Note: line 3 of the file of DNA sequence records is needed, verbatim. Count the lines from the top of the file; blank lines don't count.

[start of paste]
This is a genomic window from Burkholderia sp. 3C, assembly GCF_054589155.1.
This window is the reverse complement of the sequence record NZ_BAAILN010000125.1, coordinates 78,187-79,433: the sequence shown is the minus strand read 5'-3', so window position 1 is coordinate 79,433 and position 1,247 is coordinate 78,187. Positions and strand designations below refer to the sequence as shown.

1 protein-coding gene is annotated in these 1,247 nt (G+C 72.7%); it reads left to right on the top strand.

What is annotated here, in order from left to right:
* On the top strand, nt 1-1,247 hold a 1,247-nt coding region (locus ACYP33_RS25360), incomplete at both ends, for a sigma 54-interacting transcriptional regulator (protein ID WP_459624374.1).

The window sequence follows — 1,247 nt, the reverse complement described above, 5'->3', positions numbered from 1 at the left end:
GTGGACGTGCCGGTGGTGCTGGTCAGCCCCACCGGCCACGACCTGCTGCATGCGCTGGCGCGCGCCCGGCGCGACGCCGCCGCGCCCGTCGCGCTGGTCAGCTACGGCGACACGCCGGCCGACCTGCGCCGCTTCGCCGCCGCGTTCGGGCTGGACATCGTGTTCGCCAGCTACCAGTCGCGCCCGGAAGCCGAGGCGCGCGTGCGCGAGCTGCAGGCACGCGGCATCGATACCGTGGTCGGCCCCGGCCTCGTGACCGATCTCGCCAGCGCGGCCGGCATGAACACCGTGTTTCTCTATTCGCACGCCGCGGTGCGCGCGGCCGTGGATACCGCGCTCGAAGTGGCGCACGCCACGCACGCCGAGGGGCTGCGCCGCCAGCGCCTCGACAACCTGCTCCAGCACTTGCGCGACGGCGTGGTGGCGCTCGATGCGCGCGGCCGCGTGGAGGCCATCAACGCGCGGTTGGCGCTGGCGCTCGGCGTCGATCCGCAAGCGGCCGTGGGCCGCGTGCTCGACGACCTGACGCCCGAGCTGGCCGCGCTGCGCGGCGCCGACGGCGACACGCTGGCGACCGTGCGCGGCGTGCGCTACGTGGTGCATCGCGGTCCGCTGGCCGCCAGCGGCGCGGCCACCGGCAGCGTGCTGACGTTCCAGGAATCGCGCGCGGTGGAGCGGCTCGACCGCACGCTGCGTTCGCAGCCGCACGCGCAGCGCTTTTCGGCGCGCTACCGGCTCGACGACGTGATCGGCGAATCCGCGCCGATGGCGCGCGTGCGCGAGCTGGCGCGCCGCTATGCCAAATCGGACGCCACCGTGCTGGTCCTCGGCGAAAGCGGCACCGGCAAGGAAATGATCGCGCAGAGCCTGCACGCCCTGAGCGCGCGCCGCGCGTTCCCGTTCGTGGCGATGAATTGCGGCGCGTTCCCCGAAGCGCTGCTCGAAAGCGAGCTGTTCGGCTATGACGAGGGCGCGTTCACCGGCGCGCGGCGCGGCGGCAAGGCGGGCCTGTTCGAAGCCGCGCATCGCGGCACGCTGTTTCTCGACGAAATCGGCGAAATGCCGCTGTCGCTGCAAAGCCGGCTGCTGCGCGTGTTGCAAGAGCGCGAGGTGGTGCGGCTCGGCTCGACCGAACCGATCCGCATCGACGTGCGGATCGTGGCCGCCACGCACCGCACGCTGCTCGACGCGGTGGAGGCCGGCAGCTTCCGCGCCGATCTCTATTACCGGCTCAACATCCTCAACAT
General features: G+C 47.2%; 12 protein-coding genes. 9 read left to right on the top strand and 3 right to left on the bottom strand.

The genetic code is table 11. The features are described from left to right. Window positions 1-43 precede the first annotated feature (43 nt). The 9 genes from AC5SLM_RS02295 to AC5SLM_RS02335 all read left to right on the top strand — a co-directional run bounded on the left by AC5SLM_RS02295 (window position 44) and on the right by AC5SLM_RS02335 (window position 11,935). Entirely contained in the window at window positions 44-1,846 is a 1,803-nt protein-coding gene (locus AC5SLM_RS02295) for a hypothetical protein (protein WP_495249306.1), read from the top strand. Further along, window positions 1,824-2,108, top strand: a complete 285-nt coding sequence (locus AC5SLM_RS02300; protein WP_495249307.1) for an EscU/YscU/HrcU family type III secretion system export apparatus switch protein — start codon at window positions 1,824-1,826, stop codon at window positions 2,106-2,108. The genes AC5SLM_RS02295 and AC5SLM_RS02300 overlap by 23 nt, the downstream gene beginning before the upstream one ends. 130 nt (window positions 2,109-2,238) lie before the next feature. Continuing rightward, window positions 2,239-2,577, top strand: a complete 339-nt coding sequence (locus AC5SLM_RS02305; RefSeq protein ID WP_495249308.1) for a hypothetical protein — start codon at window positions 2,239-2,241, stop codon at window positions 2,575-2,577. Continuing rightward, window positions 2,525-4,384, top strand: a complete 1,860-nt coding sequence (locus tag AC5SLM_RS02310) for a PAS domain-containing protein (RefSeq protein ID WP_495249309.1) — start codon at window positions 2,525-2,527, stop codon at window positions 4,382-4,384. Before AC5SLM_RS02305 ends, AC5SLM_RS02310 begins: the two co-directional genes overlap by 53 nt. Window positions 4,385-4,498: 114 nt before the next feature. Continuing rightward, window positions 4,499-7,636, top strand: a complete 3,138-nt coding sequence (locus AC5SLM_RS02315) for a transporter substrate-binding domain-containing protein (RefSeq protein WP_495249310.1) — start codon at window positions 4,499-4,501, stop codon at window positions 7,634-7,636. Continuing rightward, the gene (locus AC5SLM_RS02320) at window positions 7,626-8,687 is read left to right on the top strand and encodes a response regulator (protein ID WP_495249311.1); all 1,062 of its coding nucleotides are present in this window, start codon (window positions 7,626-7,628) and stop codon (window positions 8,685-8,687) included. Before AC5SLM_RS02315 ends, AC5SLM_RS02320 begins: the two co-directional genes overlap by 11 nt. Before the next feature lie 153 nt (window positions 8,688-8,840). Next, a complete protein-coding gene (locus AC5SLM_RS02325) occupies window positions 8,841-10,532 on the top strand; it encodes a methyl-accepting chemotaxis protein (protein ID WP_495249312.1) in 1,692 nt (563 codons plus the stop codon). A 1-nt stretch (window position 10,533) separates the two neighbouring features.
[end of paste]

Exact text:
1 protein-coding gene is annotated in these 1,247 nt (G+C 72.7%); it reads left to right on the top strand.